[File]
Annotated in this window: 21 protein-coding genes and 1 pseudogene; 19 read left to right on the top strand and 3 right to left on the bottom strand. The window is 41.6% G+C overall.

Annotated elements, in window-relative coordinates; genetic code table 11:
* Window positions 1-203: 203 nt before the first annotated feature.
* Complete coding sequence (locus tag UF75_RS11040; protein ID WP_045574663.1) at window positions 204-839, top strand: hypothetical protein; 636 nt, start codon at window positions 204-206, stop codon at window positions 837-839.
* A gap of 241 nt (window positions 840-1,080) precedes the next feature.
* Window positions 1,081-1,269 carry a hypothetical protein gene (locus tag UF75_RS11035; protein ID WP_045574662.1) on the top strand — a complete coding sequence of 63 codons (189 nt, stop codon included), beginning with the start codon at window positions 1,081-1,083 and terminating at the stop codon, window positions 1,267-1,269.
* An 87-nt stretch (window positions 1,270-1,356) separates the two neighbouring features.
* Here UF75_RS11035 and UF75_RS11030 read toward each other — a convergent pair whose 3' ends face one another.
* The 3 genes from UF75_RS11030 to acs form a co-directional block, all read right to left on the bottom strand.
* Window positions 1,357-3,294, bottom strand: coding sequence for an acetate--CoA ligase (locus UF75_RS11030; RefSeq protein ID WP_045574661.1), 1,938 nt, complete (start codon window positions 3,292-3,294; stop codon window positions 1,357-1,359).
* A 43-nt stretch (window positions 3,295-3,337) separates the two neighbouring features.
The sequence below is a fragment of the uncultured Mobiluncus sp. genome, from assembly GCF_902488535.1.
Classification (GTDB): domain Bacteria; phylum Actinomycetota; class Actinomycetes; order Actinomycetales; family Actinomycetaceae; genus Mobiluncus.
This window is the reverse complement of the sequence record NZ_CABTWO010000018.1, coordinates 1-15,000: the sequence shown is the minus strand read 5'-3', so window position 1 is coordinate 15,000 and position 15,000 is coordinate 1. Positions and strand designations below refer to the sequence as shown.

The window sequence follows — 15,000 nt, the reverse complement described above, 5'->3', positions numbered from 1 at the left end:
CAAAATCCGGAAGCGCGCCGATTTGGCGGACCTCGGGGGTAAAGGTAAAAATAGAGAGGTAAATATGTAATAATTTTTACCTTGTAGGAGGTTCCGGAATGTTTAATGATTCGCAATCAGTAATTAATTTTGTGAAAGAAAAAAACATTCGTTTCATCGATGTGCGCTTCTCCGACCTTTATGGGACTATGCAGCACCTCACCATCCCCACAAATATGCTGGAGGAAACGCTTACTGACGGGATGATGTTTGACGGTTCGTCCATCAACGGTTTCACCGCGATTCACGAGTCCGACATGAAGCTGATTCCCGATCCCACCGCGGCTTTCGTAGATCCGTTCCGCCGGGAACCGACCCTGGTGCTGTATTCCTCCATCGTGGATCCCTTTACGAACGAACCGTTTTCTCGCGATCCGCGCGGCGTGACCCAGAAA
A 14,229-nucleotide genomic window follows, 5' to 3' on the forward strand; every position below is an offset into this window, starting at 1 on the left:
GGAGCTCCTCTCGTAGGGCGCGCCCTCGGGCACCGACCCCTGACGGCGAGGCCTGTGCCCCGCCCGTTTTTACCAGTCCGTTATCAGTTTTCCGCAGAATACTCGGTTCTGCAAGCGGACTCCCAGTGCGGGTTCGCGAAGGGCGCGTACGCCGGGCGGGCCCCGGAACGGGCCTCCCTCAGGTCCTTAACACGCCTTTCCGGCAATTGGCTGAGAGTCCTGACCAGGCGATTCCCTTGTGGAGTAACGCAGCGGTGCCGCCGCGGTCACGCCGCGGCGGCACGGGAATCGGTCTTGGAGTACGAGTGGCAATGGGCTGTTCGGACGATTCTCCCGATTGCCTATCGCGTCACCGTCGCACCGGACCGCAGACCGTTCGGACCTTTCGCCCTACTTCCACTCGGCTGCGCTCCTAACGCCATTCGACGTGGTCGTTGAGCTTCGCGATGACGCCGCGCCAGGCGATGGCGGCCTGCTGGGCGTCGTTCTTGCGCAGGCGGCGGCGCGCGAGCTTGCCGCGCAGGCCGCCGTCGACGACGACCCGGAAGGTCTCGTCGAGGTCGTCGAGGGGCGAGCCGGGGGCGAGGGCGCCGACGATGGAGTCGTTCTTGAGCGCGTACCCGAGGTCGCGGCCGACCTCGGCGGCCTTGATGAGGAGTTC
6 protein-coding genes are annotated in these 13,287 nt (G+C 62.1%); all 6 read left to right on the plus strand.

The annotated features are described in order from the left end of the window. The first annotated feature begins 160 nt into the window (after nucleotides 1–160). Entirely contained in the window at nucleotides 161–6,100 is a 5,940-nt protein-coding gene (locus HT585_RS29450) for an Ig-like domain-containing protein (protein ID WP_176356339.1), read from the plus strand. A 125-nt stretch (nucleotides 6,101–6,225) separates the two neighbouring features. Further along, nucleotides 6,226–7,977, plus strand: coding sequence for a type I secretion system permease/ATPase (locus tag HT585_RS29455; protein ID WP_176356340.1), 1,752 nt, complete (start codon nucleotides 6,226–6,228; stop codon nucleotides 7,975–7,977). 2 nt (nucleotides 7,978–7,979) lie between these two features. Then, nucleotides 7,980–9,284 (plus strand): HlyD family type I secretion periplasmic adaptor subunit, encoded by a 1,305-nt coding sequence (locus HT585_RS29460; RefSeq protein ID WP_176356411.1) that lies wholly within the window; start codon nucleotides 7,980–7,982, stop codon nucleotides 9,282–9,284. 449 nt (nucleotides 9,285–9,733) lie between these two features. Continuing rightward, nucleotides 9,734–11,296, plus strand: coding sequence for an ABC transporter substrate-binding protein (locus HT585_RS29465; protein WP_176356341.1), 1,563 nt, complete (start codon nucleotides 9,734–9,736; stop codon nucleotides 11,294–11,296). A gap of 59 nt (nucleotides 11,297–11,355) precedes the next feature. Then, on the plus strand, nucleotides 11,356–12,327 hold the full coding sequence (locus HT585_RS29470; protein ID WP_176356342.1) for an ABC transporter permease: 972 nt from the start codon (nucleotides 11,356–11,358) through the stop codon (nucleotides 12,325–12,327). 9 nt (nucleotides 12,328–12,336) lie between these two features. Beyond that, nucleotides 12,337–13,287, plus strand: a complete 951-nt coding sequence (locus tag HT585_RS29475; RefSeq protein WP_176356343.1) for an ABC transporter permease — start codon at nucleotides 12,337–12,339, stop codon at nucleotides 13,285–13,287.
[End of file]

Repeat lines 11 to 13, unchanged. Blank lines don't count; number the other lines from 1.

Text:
* A 43-nt stretch (window positions 3,295-3,337) separates the two neighbouring features.
The sequence below is a fragment of the uncultured Mobiluncus sp. genome, from assembly GCF_902488535.1.
Classification (GTDB): domain Bacteria; phylum Actinomycetota; class Actinomycetes; order Actinomycetales; family Actinomycetaceae; genus Mobiluncus.